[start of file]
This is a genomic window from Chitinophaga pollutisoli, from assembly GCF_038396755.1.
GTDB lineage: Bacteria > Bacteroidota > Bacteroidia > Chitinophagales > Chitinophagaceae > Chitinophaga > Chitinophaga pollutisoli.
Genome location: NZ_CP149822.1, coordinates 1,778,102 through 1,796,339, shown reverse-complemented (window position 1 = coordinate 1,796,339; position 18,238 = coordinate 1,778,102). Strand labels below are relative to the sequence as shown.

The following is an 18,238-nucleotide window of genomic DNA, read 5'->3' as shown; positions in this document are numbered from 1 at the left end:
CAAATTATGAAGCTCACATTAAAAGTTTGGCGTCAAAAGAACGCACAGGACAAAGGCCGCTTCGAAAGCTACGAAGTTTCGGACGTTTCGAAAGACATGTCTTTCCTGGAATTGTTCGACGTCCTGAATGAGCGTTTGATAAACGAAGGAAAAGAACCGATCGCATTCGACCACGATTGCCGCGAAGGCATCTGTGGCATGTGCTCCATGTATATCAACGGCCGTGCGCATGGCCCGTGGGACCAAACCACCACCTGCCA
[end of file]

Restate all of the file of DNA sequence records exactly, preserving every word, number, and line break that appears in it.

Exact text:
This is a genomic window from Chitinophaga pollutisoli, from assembly GCF_038396755.1.
GTDB lineage: Bacteria > Bacteroidota > Bacteroidia > Chitinophagales > Chitinophagaceae > Chitinophaga > Chitinophaga pollutisoli.
Genome location: NZ_CP149822.1, coordinates 1,778,102 through 1,796,339, shown reverse-complemented (window position 1 = coordinate 1,796,339; position 18,238 = coordinate 1,778,102). Strand labels below are relative to the sequence as shown.

The following is an 18,238-nucleotide window of genomic DNA, read 5'->3' as shown; positions in this document are numbered from 1 at the left end:
CAAATTATGAAGCTCACATTAAAAGTTTGGCGTCAAAAGAACGCACAGGACAAAGGCCGCTTCGAAAGCTACGAAGTTTCGGACGTTTCGAAAGACATGTCTTTCCTGGAATTGTTCGACGTCCTGAATGAGCGTTTGATAAACGAAGGAAAAGAACCGATCGCATTCGACCACGATTGCCGCGAAGGCATCTGTGGCATGTGCTCCATGTATATCAACGGCCGTGCGCATGGCCCGTGGGACCAAACCACCACCTGCCA